By Miranda Crowell
In what some legal scholars are calling a “sleeper” case, the next challenge to the Affordable Care Act (ACA) was argued before the Supreme Court on March 4, 2015. King v. Burwell has likely been flying under the radar because of its über technical questions of standing, administrative law, and statutory interpretation, leaving the non-lawyer (and even most lawyers) scratching their heads.
Here is the skinny on this not so small case. In short, Petitioners, financed by the Competitive Enterprise Institute, are Virginia residents who did not want to purchase comprehensive health insurance. The Petitioners brought an action to challenge the Internal Revenue Service’s final rule which implemented a premium tax credit provision of the ACA. This final rule interprets the ACA as authorizing the IRS to grant tax credits to persons who buy health insurance on both federally- and state- facilitated “exchanges.” The Petitioners, making a textual argument, insist that tax credits can only be authorized for individuals who purchase insurance on state-ran exchanges. On the other hand, the government’s position is that tax credits can be authorized for persons who purchased insurance in both federally- and state- facilitated exchanges. Thirty-four states have federally-ran exchanges; thirteen states and the District of Columbia operate their own exchanges. Three states operate as a federal-state hybrid. As complex as the issues are in this case, the Justices will be asked to interpret and provide a final ruling on these four words: Exchange established by the State. But as we all know, a plain reading of the words in isolation is not the end of the road; even the capital letter “E” provides clues that will help the Justices make this gargantuan decision.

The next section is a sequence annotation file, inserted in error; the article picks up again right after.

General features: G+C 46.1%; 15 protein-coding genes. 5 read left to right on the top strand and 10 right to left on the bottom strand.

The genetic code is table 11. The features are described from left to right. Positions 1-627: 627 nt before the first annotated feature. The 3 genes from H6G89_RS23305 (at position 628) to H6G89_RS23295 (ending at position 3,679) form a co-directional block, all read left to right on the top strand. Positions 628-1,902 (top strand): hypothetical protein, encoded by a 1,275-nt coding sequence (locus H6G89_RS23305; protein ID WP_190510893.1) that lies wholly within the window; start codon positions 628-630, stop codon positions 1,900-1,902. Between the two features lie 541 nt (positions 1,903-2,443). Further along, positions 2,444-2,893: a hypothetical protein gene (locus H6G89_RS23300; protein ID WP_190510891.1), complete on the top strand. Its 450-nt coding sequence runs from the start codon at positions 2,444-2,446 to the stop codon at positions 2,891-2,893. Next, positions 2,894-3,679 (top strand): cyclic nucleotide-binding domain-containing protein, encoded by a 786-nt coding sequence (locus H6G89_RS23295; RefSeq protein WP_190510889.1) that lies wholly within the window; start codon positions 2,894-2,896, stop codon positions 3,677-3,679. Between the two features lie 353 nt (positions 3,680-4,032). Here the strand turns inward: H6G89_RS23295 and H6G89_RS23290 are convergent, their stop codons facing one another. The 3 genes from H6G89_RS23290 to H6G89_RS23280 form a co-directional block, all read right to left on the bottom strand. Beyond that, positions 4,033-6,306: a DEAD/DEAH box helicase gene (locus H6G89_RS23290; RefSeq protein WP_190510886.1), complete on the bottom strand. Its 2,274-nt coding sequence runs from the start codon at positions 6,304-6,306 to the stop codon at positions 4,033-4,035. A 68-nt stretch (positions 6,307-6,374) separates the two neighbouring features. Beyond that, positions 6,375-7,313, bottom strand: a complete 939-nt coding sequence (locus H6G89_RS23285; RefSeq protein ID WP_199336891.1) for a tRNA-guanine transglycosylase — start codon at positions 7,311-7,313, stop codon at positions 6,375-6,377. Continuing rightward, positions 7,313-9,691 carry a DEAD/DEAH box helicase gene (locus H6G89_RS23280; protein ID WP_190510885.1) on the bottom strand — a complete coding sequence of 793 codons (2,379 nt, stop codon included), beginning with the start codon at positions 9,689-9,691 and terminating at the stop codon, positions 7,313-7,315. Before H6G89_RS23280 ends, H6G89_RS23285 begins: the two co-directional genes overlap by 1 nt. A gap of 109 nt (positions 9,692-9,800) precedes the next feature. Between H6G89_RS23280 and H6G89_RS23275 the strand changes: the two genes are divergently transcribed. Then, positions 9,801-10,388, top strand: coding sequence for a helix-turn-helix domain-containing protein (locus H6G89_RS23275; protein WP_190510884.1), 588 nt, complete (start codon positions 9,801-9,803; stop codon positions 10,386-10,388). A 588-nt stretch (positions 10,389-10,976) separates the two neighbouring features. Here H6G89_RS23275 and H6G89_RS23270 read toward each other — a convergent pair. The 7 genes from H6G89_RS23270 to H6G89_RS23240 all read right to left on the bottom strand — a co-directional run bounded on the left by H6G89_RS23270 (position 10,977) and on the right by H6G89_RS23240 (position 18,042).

It is important to know that predicting the outcome of a case based on oral argument outcomes is a dangerous rabbit hole, but oral arguments can be helpful in convincing any Justices sitting on the fence of an issue. Without sending our readers into a never-ending saga on whether or not §1311 is properly deemed a “definition” or that misnomer is more properly characterized as a requirement, we do know a few things after oral argument. First, the theme of King v Burwell is undoubtedly federalism, and the Solicitor General did lean in on this theme. Second, while the Court did raise some questions on the issue of standing, it does not seem that standing or mootness will impede the Court in reaching the merits of the case. Third, Mr. Carvin, arguing for the Petitioners, raises a reasonable and fair argument (through the slightly comical overuse of the word “scintilla”) that a plain language reading of the statute will operate in favor of petitioners. And for anyone who follows the highest Court, you already know that Justice Scalia consistently supports a textual interpretation. Lastly, Justice Kagan received a host of laughter with an analogy about a memo assigned to her clerks, and she noted that, surely, Congress did not intend what she classified as a “Draconian choice” for the states. (And as an aside, Twitter user @SCOTUSHUMOR tallies Kagan as the true winner of SCOTUS laughs in Burwell.)
According to Reuters, 7.5 million people in at least the 34 states operating federally-ran insurance exchanges will lose subsidies if the Petitioners prevail. These subsidies assist low- and moderate-income people in affording insurance. If the Petitioners prevail, it is safe to say that the individual insurance market will be disrupted in a big way. But on the other hand a Government win will set precedent for great levels of deference to agencies. President Obama thinks this is a pretty straightforward case in favor of the Respondents (the Government), but legal scholars such as Jonathan Adler side in favor of the Petitioners. No matter which side of the issue you fall on, King v. Burwell will play a key role in the ACA moving forward.